In the article “Dose of nature at home could help mental health, well-being during COVID-19” in UW NEWS, Michelle Ma argues that a daily dose of nature at home could help our mental health well-being during the Corona-crisis.
Experiences with nature can slow the mind’s natural process of rumination, in which we fret about the past and worry about the future in potentially destructive ways, explained psychologist Peter Kahn, a UW professor of psychology and of environmental and forest sciences.
“In these times, I think our minds can be a little out of control. Part of the effect of nature is that it can soften negative conditioned mental patterns,” Kahn explained. “If you can find nature, engage with it and get your heart rate down, then your mind begins to settle. When your mind isn’t ruminating, it can then open to a wider world, where there’s great beauty and healing.”
In the article Kathleen Wolf, a UW research social scientist in the School of Environmental and Forest Sciences says: “Studies have proven that even the smallest bit of nature — a single tree, a small patch of flowers, a house plant — can generate health benefits”. “Look closely in your neighborhood, and the bit of nature you may have taken for granted up until now may become the focus of your attention and help you feel better.”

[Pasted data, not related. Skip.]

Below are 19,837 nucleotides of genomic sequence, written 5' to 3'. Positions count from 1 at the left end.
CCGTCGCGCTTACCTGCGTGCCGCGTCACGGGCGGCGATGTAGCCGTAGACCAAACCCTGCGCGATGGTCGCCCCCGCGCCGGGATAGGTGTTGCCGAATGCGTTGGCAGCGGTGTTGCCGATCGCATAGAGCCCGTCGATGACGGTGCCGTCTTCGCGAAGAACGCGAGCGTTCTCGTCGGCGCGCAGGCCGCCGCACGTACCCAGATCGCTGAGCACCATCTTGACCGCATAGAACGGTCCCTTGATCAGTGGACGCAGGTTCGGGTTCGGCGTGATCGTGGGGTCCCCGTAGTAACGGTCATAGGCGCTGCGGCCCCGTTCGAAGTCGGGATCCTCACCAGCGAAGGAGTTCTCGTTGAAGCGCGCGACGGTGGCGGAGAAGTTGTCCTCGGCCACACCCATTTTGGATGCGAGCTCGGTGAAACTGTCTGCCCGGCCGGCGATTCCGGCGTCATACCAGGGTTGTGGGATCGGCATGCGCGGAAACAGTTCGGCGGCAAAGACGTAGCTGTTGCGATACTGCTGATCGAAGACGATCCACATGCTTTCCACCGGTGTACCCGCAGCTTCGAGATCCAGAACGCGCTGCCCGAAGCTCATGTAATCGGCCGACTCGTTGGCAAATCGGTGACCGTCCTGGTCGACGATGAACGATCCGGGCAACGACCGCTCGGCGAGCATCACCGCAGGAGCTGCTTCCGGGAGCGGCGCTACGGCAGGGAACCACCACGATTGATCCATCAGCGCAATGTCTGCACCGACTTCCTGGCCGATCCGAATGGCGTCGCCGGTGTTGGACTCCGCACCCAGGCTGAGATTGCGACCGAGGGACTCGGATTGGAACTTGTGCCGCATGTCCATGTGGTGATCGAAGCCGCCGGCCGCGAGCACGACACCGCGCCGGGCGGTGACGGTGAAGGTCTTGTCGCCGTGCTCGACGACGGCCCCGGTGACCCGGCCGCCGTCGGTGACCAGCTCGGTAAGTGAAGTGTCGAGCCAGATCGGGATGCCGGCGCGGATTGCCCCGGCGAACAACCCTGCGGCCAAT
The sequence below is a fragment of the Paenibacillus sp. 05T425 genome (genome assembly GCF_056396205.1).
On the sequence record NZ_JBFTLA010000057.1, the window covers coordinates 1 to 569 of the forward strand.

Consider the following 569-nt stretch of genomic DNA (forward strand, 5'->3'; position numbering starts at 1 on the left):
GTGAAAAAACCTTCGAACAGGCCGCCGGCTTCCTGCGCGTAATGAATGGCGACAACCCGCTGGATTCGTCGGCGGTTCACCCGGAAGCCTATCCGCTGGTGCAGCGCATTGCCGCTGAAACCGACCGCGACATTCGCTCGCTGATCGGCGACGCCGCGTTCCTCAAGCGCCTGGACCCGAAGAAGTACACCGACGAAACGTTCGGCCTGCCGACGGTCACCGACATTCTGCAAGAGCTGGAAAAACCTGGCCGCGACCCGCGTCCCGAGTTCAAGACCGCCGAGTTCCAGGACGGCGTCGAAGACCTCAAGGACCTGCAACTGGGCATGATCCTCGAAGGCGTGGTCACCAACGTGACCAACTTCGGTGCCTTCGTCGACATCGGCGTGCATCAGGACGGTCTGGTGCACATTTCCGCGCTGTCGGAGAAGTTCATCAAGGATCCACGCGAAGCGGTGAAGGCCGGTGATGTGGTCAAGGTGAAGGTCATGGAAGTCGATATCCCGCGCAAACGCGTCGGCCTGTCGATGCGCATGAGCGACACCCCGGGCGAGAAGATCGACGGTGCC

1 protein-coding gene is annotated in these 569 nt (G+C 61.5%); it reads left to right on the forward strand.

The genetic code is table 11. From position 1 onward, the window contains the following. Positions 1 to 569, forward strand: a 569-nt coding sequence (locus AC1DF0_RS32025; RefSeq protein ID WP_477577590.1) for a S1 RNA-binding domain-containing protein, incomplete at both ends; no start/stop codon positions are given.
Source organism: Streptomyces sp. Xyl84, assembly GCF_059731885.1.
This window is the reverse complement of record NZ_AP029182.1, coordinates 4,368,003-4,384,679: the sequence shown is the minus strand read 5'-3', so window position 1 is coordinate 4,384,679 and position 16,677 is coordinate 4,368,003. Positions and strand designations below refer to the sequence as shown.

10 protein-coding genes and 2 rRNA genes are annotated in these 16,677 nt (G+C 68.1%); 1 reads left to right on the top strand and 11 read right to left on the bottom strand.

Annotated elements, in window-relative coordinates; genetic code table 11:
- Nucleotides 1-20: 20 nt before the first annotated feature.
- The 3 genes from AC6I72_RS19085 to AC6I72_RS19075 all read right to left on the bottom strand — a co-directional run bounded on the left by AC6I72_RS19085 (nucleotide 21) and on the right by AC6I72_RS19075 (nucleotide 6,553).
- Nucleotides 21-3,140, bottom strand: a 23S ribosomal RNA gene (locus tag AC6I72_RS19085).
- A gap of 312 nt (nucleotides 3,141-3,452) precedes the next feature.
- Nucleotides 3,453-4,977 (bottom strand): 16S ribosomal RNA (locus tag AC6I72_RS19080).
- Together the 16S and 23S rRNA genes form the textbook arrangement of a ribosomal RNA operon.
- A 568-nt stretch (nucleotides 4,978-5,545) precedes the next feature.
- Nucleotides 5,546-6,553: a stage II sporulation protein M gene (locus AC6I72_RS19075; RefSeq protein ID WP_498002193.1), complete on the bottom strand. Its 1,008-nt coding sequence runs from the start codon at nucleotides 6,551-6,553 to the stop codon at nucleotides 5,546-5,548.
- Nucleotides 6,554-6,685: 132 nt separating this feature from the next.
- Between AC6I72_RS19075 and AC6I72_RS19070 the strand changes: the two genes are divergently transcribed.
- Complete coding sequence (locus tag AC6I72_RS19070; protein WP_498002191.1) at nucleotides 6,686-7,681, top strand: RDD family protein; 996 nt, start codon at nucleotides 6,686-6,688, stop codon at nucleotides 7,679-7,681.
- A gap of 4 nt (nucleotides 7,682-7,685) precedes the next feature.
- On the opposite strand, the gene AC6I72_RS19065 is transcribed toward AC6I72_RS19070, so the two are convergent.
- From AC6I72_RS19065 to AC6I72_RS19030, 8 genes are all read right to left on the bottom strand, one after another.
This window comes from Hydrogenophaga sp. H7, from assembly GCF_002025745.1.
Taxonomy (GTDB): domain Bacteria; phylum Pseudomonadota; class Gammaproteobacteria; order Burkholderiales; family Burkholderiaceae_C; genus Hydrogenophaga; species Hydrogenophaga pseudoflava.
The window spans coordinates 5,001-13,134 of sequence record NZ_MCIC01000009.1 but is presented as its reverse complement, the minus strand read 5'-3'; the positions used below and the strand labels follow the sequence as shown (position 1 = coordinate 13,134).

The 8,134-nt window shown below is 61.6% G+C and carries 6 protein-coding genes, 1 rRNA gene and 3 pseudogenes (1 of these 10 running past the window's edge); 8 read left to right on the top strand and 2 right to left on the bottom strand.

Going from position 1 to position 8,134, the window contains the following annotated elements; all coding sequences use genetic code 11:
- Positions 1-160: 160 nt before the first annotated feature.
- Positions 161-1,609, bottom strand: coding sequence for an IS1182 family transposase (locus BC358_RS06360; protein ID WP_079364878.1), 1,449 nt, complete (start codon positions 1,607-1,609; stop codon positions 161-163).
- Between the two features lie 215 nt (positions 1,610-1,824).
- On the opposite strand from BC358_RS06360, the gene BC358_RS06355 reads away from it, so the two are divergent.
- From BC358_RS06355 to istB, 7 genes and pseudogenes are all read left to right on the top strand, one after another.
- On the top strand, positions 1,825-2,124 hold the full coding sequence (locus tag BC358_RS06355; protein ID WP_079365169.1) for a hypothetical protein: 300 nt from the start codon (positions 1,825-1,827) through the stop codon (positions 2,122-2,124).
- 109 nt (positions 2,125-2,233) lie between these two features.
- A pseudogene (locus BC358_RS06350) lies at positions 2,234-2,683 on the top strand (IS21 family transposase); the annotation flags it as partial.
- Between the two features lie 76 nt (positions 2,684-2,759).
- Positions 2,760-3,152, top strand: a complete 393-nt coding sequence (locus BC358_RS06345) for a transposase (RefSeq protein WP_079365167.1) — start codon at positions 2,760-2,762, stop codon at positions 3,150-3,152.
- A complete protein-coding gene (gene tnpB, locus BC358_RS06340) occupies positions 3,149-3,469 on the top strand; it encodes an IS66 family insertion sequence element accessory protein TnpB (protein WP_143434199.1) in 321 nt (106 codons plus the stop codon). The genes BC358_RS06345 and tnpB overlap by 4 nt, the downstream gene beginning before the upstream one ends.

Wolf states that it is important to be mindful, commit to the activity and think about your observations while looking at these elements of nature.
In the article Pooja Tandon, a pediatrician at Seattle Children’s Hospital and associate professor of pediatrics at UW School of Medicine, encourages healthy people who can practice social distancing to aim for about 60 minutes of physical activity each day for children and 30 minutes each day for adults.
The Nature and Health program at the University of Washington (UW) is keeping a running list of ways to engage with nature, including everything from responsible outdoor activities to “zoo cams” and virtual national park tours.
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